If I can keep you from voting, it’s like I get to vote twice!

Well, I only vote when:

a) I give a damn about any of the candidates
b) My vote may possibly make some slight difference

This doesn’t happen a whole heck of a lot, but it has happened from time to time in the past.

I’ve never been selected for a jury, and have only been called 4 times in my life (not counting the dozens of times that New York tried to call me after I left the state, refusing to acknowledge any of my documents showing I’d moved; but I think they’ve finally given up). So I have no bad experiences as a juror, and don’t evade the duty. So far my average is 2 hours before being dismissed, and only once did I actually enter the courtroom in which the trial was to prospectively take place.

As for taxes, they’re so low in this country compared to other civilized nations, it really feels like stealing to cheat on them. I admit I hate, despise, contemn the current administration, but even so, I have no intention of evading.

I always show up when called for Jury Duty, but they dismiss me. I honestly tell the prosecutor I can’t vote guilty to a non violent crime, such as drugs. Ever. No circumstance would allow my conscious to do so, no matter what the law says.

Ooooo I’m sorry, the answer on the card is “If you don’t feel represented by any of the existing parties why dont you stand on your own manifesto?”

I live in a safe Tory seat which means I can protest vote for the Lib Dems at best, the wacky parties don’t stand here. I do religiously register to vote and when they add a specific “I could be voting but I choose not to” option rather than just lumping me with people who can’t figure out how to put an “X” in a box with a pencil then I’ll turn up.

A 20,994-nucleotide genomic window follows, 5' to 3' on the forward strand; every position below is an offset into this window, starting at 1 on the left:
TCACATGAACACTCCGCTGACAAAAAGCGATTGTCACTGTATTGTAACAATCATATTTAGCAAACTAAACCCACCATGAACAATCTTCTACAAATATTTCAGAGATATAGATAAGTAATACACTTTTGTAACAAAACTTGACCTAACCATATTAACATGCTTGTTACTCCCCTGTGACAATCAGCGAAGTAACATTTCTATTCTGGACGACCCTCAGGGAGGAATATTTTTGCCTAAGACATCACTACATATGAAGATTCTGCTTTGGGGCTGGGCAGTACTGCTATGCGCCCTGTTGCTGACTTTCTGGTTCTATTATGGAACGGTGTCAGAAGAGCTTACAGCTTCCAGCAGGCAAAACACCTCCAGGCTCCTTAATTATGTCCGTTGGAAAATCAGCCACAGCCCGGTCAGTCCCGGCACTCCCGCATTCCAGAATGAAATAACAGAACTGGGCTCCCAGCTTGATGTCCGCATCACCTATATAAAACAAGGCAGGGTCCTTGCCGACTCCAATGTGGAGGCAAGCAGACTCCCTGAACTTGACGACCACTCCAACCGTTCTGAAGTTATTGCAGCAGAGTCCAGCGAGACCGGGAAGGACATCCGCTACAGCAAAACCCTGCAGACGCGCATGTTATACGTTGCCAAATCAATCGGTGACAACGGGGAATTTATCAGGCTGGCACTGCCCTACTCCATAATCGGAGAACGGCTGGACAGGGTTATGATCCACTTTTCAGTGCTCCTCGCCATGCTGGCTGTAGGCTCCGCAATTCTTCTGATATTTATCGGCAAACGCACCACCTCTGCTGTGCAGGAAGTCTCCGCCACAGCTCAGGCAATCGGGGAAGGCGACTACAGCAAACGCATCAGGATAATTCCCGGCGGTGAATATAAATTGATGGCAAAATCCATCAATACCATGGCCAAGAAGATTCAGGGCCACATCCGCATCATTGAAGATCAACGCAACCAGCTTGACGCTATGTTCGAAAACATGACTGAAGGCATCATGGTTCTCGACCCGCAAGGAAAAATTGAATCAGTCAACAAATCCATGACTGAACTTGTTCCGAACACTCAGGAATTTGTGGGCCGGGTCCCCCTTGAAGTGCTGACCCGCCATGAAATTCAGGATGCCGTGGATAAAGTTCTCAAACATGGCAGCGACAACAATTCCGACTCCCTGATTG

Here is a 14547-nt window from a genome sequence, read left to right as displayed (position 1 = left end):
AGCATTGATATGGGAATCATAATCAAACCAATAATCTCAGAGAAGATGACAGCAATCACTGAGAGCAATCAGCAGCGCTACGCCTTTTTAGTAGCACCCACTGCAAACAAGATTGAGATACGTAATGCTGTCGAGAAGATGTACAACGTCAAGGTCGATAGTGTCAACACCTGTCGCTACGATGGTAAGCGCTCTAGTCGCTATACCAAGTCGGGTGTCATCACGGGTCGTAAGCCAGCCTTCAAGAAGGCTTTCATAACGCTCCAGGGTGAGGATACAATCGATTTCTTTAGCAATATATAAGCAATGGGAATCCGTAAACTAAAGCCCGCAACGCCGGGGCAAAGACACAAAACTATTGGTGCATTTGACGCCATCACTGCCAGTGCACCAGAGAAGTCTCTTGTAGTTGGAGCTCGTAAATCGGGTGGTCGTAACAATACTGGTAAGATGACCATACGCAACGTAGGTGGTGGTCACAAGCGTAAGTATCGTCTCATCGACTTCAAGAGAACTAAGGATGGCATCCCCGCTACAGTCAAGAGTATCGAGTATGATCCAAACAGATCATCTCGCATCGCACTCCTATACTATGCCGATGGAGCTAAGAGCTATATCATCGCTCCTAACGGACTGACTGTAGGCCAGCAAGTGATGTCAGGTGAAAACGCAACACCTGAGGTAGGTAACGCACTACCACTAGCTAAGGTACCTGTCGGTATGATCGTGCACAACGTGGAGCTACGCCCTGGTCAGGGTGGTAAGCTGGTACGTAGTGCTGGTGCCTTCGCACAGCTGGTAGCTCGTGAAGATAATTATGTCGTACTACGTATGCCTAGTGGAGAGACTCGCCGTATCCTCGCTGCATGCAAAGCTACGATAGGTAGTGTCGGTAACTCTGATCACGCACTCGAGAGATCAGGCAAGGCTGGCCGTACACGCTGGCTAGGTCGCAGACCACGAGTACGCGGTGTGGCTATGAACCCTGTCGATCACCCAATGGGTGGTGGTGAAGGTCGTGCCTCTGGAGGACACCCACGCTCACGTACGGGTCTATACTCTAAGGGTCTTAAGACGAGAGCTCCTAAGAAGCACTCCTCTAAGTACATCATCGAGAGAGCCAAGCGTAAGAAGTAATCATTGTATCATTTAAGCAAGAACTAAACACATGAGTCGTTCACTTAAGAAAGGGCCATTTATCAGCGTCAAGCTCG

So you can’t vote for the slightly silly party? That’s a shame.

If you think most jurors are jackasses, that is all the more reason for you to be one, which is what makes it a civic duty, not just a legal requirement. I don’t want to serve on a jury, per se, since it is a hassle, but I wouldn’t lie or exaggerate the truth to get out of it once there. I also don’t want to pay taxes, really, but I know it is good for me and the rest of the country, so I don’t attempt to cheat it. I vote when there are candidates I support in races that are close (or proportional, like the primaries).

Like, any nonviolent crime? Or do you mean only drug-related nonviolent crime?

He probably meant victimless crime. Euri’s not a dumb guy.

Me, I’m about to start actively finding a way to cheat taxes until such a time as the government gives me detailed reports about exactly where my dollars are going, and then give me an option to control where my dollars go. Not how much I pay, mind you. Just where it gets directed.

I was summoned for jury duty once, but I was out of the province, so my mother took care of things (happened when I was in college).

As for voting, I believe that if you care about politics at all, you must involve yourself with the process, even if you don’t like your options. At the very least, you go to the polling station and invalidate your vote.

Any crime where there is no victim. If I steal from you, I’ve done violence to you via my theft. If I get high in my living room or sell my ass for money I’ve done no harm to anyone. Functionally this would just be a no vote to both drugs and prostitution, which is a good deal of what passes through the court systems of suburban/semi-rural counties.

IMO your first requirement is reasonable, but the second is not.